Golang memdb Tutorial [With Examples]

Introduction to golang memdb

In this tutorial, we will build a very simple key/value in-memory memdb database in Golang.

In-memory databases are purpose-built databases that store data primarily in memory, as opposed to databases that store data on disk or SSDs. In-memory data stores are intended to provide fast response times by eliminating the need for disk access. Because all data is stored and managed solely in main memory, in-memory databases are vulnerable to data loss in the event of a process or server failure. In-memory databases can save data to disk by logging each operation or taking snapshots.

In-memory databases are ideal for applications such as gaming leaderboards, session stores, and real-time analytics that require microsecond response times or have high traffic spikes.

Provides the memd package that implements a simple in-memory database built on immutable radix trees. The database provides Atomicity, Consistency and Isolation from ACID. Being that it is in-memory, it does not provide durability. The database is instantiated with a schema that specifies the tables and indices that exist and allows transactions to be executed.

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Install GO memdb package

You have to run the below command to install memdb package and its dependencies:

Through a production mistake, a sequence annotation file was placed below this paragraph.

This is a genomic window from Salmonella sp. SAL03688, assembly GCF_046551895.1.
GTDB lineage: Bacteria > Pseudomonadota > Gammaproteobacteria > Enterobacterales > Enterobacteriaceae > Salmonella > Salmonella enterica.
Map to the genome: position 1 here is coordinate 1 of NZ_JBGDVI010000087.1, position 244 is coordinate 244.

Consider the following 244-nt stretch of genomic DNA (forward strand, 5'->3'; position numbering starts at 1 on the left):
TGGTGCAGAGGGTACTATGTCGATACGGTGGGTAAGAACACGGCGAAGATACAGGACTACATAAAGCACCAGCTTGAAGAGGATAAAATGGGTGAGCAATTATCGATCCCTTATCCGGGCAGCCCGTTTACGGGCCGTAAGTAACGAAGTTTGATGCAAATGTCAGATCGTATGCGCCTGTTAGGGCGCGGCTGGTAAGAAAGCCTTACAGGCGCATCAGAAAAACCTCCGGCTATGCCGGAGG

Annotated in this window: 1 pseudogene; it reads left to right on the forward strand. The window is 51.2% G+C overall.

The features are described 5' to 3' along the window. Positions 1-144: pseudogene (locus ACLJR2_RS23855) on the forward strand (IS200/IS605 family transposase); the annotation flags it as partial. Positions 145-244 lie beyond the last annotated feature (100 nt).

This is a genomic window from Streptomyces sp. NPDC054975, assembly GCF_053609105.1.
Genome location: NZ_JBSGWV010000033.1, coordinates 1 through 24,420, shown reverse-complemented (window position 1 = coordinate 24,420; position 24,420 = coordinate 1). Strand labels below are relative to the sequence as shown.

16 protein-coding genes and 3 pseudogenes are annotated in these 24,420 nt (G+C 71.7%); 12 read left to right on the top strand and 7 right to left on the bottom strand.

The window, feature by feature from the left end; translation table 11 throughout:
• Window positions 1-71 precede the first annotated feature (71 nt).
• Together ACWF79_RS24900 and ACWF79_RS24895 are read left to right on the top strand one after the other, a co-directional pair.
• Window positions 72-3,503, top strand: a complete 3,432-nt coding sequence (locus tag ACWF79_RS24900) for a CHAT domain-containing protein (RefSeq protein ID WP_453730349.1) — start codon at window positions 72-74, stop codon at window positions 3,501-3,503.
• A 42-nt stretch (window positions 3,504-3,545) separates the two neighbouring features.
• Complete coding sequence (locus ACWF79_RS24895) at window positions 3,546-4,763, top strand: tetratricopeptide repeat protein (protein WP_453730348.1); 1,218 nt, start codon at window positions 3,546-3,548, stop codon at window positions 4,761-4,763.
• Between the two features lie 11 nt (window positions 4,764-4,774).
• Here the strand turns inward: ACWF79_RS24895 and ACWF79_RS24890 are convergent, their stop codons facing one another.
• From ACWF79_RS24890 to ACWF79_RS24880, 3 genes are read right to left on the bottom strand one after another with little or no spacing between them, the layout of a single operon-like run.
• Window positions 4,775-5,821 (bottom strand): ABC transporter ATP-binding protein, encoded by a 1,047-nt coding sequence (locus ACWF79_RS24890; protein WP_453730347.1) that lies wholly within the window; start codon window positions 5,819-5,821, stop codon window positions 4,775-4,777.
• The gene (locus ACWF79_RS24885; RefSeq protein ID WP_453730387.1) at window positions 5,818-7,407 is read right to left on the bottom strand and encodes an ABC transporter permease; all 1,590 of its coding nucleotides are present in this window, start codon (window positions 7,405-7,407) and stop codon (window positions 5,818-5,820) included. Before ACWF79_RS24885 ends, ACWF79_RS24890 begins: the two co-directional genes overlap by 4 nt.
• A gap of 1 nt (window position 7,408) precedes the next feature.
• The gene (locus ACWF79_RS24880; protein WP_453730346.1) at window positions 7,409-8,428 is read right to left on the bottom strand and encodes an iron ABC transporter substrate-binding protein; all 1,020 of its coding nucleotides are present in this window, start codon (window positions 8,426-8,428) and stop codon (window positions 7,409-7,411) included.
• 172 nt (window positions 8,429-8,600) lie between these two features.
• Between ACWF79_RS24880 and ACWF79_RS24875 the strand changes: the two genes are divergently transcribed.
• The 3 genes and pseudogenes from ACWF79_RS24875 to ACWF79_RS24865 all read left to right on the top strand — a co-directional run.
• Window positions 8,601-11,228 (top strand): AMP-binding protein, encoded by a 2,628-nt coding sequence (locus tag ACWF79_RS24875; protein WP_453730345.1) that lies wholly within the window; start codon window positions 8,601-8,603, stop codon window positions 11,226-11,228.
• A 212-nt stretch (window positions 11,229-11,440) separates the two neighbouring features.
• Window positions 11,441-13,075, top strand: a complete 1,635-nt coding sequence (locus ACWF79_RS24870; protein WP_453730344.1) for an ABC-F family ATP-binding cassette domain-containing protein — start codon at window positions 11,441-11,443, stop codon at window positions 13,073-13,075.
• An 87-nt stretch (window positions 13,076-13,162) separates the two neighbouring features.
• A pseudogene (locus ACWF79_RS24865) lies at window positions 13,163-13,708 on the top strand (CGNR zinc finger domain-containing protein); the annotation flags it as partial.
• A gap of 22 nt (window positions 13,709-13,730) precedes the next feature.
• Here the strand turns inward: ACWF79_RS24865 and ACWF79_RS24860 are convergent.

go get github.com/hashicorp/go-memdb

 

Perform CRUD Operation using GO memdb database

Create and Insert Records into database

Here is an example of creating a new schema and a new memdb database.

package main

import (
	"fmt"
	"github.com/hashicorp/go-memdb"
)

type Student struct {
	Id    int
	Name  string
	Score int
}

// Define the DB schema
func main() {
	schema := &memdb.DBSchema{
		Tables: map[string]*memdb.TableSchema{
			"student": &memdb.TableSchema{
				Name: "student",
				Indexes: map[string]*memdb.IndexSchema{
					"id": &memdb.IndexSchema{
						Name:    "id",
						Unique:  true,
						Indexer: &memdb.IntFieldIndex{Field: "Id"},
					},
					"name": &memdb.IndexSchema{
						Name:    "name",
						Unique:  false,
						Indexer: &memdb.StringFieldIndex{Field: "Name"},
					},
					"score": &memdb.IndexSchema{
						Name:    "score",
						Unique:  false,
						Indexer: &memdb.IntFieldIndex{Field: "Score"},
					},
				},
			},
		},
	}

	// Create a new data base
	db, err := memdb.NewMemDB(schema)
	if err != nil {
		panic(err)
	}

	// Create a write transaction
	txn := db.Txn(true)

	// Insert some people
	people := []*Student{
		&Student{1, "Anna", 95},
		&Student{2, "Bob", 75},
		&Student{3, "Dorothy", 80},
		&Student{4, "Daniel", 90},
	}

	// insert to db
	for _, p := range people {
		if err := txn.Insert("student", p); err != nil {
			panic(err)
		}
	}

	// Commit the transaction
	txn.Commit()
}

Explanation:

func (txn *Txn) Insert(table string, obj interface{}) error: Insert is used to add or update an object into the given table. When updating an object, the obj provided should be a copy rather than a value updated in-place. Modifying values in-place that are already inserted into MemDB is not supported behavior.

 

Query records in memdb database

To query in memdb, we can use several functions. For conditional query, we can use LowerBound() function:

func (txn *Txn) First(table, index string, args ...interface{}) (interface{}, error): First is used to return the first matching object for the given constraints on the index.